Watch out, Silicon Valley and Silicon Beach: there’s a new, thriving global start-up scene in town—or rather, on multiple continents. From South America to the Indian Subcontinent, entrepreneurs, venture capital firms and established American startups are looking to grow their ideas outside of California and the U.S. altogether.
In India, for instance, the New York Times reports that more than 40 U.S.-based VC firms have opened offices or branches in India over the last eight years. Adventurous entrepreneurs are landing in Mumbai or Bangalore to target the large middle class population with ideas for increasing efficiency or solving a major need. But once there, many of the company founders are dealing with challenges they didn’t have to think about back at home.
For one, it’s more challenging to recruit good employees into a startup in India. Whereas college graduates flock to the Bay Area or Santa Monica for the chance to join a fledgling startup, unknown, risky businesses aren’t considered as cool in India; employees would prefer a large, stable company for career growth as opposed to stock incentives.
And the path to get basic things done like opening a bank account, turning on the power, or installing Internet can be ridden with red tape and corruption. Governmental support is not guaranteed, either. The New York Times cites the case of Saf Labs where the Indian government reduced funding for certain biotech initiatives and left the previously profitable company in a tough financial situation.
On the other hand, one country that’s making it an official goal to attract startups to their shores is Chile. Start-Up Chile, a government-sponsored program, has intentions of attracting eager entrepreneurs hoping to change the world and make Chile into “the definitive innovation and entrepreneurial hub of Latin America.”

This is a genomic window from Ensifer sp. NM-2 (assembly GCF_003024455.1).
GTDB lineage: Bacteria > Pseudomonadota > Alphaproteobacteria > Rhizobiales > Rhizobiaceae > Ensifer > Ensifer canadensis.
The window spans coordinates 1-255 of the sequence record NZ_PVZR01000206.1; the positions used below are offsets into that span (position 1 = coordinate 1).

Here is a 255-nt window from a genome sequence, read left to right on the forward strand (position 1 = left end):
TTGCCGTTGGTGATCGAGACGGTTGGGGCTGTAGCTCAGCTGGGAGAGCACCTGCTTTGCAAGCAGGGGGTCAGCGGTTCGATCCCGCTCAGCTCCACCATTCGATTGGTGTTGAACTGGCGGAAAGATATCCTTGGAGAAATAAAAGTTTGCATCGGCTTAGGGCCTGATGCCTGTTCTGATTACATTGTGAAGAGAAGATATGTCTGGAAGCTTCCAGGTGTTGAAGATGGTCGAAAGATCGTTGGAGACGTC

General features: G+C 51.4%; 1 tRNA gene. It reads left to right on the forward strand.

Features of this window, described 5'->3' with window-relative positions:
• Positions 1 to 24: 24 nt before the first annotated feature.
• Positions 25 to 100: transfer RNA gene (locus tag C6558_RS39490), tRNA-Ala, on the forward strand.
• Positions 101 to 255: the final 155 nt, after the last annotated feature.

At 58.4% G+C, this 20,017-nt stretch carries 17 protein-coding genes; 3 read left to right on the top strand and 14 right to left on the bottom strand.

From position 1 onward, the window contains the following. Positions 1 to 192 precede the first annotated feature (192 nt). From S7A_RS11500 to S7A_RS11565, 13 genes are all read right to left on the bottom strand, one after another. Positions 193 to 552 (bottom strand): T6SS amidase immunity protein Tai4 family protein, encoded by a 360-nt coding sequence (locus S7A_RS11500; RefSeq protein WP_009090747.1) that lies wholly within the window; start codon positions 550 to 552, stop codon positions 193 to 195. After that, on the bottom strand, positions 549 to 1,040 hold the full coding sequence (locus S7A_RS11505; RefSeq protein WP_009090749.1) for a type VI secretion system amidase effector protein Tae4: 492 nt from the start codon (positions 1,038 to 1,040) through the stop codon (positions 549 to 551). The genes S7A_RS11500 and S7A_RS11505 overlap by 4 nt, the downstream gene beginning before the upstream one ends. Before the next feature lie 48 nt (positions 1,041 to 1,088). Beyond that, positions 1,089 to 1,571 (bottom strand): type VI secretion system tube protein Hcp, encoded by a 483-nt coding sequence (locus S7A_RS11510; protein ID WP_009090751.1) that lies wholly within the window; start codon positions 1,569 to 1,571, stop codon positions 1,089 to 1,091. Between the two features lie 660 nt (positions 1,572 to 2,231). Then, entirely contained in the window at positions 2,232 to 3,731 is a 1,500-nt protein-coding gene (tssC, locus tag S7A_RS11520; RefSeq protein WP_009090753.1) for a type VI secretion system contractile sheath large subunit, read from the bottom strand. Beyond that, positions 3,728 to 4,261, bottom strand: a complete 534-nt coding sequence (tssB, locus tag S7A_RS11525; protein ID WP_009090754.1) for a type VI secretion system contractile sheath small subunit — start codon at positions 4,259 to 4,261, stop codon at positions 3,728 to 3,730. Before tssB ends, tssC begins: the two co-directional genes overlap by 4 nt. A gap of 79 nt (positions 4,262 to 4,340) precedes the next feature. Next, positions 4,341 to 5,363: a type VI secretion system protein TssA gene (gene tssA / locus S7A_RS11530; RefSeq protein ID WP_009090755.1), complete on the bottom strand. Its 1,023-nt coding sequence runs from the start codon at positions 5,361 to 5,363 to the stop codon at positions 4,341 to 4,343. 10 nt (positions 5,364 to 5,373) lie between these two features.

Apparently it’s catching the right eyeballs. According to the program’s website, more than 1,000 entrepreneurs submitted their ideas during the last application round and only 100 were chosen to receive no-strings-attached seed money (to the tune of $40,000 USD) and in-country support. Part of the agreement requires the entrepreneur to mentor locals, network within the community and sell the idea of startups almost as much as the startup itself. “There is a cultural change that needs to take place in Chile,” stated Horacio Melo, cofounder of Start-Up Chile. “We need Chileans to be inclined to innovation, to embrace risk and failure, and not to be afraid of making their businesses go global.”
Sounds like a great gig if you can get it. Selected entrepreneurs are required to stay in the country a minimum of only six months. “We are more than happy to ‘let them go’ once they are done with the program, because they already made a significant social impact and, as a public policy, that’s what we care about the most,” added Melo.
The good news is, if you’re looking to start a business of your own you don’t have to go as far as Chile or India to do so—you don’t even need to have a passport. When you’re ready, LegalZoom offers a host of services to start your own small business including incorporation, intellectual property protection and legal assistance through its legal plans.